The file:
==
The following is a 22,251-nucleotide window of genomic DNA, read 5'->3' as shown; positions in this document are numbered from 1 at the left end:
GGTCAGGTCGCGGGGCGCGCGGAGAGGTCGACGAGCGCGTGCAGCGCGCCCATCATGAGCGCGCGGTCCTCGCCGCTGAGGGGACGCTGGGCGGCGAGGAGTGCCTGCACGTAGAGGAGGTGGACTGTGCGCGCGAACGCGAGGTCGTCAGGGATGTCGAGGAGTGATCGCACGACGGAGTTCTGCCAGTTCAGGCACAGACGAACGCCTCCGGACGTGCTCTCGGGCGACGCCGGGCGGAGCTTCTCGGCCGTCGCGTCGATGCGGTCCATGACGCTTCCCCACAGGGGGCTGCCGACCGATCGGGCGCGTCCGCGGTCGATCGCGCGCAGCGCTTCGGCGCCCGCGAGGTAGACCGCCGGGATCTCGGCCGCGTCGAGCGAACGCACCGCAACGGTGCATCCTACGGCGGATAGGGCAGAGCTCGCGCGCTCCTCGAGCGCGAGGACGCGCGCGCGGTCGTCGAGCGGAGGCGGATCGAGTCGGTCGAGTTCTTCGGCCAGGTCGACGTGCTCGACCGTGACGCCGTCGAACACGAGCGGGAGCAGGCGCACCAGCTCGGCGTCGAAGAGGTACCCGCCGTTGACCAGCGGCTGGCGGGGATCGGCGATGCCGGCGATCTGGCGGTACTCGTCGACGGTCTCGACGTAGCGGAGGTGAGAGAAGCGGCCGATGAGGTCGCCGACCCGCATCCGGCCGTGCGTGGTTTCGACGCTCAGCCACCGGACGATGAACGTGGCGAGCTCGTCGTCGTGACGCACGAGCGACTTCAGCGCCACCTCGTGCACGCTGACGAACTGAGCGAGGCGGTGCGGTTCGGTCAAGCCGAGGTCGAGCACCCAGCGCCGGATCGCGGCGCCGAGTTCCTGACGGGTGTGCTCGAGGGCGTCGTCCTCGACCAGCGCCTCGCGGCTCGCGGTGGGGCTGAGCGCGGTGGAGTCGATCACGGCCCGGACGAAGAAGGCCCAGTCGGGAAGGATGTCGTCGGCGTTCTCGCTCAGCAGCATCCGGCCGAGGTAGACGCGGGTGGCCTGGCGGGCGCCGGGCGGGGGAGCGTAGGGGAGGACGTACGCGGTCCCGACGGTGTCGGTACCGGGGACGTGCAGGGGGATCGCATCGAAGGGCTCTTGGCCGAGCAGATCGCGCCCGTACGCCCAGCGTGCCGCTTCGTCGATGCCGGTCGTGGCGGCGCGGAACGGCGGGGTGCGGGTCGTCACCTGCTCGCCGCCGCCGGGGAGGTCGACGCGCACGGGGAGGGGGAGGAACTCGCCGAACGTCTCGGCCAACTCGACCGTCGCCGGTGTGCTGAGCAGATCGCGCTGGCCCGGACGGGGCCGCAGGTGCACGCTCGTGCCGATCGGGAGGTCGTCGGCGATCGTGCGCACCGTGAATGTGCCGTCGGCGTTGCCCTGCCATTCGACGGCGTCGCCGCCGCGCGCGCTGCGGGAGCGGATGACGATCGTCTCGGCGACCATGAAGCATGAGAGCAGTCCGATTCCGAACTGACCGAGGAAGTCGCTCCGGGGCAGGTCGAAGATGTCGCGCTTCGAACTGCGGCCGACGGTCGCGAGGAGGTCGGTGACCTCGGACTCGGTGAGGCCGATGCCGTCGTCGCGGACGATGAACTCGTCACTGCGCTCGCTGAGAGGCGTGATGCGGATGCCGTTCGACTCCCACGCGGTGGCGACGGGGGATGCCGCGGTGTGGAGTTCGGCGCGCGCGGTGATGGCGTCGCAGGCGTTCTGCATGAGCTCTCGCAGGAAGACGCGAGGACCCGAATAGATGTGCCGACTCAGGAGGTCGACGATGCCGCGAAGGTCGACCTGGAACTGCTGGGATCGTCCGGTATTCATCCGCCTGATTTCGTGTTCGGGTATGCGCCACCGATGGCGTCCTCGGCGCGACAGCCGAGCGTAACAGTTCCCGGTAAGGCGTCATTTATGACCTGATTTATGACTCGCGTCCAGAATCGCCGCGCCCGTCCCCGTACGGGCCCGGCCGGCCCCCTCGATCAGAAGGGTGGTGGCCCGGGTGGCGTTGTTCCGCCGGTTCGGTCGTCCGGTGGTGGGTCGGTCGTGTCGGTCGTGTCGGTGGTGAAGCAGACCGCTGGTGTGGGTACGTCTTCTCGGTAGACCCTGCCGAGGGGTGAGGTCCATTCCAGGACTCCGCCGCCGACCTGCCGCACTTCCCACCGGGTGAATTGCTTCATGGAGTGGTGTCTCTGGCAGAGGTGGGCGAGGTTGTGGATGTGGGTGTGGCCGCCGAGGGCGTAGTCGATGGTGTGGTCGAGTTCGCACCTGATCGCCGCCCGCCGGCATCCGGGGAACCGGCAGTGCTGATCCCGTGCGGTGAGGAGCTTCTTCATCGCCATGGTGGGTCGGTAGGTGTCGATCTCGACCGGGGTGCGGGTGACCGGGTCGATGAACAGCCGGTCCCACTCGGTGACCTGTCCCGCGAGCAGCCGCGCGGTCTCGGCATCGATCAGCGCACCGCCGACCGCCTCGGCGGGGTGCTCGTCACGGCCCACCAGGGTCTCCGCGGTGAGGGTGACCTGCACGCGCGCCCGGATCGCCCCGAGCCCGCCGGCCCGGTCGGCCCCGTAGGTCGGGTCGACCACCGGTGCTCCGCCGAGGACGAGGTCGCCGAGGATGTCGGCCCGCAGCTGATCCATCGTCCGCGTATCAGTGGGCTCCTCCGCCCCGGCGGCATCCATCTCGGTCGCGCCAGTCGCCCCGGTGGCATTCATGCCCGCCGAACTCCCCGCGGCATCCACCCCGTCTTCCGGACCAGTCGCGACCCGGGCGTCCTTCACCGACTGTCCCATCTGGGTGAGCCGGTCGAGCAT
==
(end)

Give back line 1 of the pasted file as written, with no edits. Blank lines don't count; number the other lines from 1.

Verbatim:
The following is a 22,251-nucleotide window of genomic DNA, read 5'->3' as shown; positions in this document are numbered from 1 at the left end: